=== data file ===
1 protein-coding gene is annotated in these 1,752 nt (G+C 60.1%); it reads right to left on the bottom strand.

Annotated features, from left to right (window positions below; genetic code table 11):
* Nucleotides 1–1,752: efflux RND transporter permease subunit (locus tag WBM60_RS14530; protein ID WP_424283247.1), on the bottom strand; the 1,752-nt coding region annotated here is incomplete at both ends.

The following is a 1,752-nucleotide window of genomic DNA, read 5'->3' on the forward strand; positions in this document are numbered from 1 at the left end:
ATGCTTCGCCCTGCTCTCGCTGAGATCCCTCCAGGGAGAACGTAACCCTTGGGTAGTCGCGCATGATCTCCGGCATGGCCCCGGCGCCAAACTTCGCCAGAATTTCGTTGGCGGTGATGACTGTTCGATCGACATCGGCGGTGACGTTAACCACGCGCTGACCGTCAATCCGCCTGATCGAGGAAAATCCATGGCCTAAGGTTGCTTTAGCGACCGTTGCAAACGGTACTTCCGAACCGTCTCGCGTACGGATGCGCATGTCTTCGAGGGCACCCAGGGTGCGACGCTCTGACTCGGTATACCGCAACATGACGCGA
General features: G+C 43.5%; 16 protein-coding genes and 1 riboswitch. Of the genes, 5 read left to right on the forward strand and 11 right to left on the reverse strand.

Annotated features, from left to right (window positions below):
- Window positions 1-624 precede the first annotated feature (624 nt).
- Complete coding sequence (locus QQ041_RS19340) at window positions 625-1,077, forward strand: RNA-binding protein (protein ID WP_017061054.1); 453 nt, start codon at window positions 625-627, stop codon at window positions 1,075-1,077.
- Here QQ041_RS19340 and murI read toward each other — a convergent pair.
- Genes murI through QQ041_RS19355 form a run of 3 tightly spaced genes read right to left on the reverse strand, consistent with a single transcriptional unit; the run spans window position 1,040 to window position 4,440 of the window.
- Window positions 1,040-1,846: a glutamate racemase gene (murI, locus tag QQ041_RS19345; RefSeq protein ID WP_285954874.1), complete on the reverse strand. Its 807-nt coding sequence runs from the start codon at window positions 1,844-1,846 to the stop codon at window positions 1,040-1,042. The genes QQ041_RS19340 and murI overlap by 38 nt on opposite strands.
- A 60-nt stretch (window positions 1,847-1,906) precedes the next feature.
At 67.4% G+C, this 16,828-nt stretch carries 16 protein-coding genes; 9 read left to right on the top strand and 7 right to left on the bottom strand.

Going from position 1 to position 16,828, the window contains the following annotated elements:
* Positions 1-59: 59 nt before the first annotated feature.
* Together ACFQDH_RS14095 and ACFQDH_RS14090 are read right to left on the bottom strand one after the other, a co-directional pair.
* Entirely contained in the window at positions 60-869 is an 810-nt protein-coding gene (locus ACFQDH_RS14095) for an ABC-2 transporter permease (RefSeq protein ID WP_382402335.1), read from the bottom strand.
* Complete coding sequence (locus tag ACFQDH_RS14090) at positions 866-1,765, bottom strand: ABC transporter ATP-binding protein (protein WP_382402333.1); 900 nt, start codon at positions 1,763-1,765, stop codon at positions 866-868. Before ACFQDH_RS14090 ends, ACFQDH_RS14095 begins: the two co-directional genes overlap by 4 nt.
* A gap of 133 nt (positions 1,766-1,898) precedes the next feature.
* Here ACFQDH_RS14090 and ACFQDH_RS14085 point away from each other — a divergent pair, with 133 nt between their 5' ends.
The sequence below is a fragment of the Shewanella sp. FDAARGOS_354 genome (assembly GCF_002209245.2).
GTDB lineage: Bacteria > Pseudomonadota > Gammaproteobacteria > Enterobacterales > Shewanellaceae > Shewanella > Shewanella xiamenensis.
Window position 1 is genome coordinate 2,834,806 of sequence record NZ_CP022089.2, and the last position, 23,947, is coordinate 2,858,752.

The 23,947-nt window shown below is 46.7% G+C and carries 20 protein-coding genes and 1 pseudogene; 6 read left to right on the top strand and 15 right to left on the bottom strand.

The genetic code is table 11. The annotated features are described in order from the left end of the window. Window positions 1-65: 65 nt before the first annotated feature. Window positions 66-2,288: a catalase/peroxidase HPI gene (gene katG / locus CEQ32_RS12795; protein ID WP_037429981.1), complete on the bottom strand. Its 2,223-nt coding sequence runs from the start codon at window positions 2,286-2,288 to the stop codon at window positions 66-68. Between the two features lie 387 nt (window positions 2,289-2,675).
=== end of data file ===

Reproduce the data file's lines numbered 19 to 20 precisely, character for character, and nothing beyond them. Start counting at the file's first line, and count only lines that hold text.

* Complete coding sequence (locus tag ACFQDH_RS14090) at positions 866-1,765, bottom strand: ABC transporter ATP-binding protein (protein WP_382402333.1); 900 nt, start codon at positions 1,763-1,765, stop codon at positions 866-868. Before ACFQDH_RS14090 ends, ACFQDH_RS14095 begins: the two co-directional genes overlap by 4 nt.
* A gap of 133 nt (positions 1,766-1,898) precedes the next feature.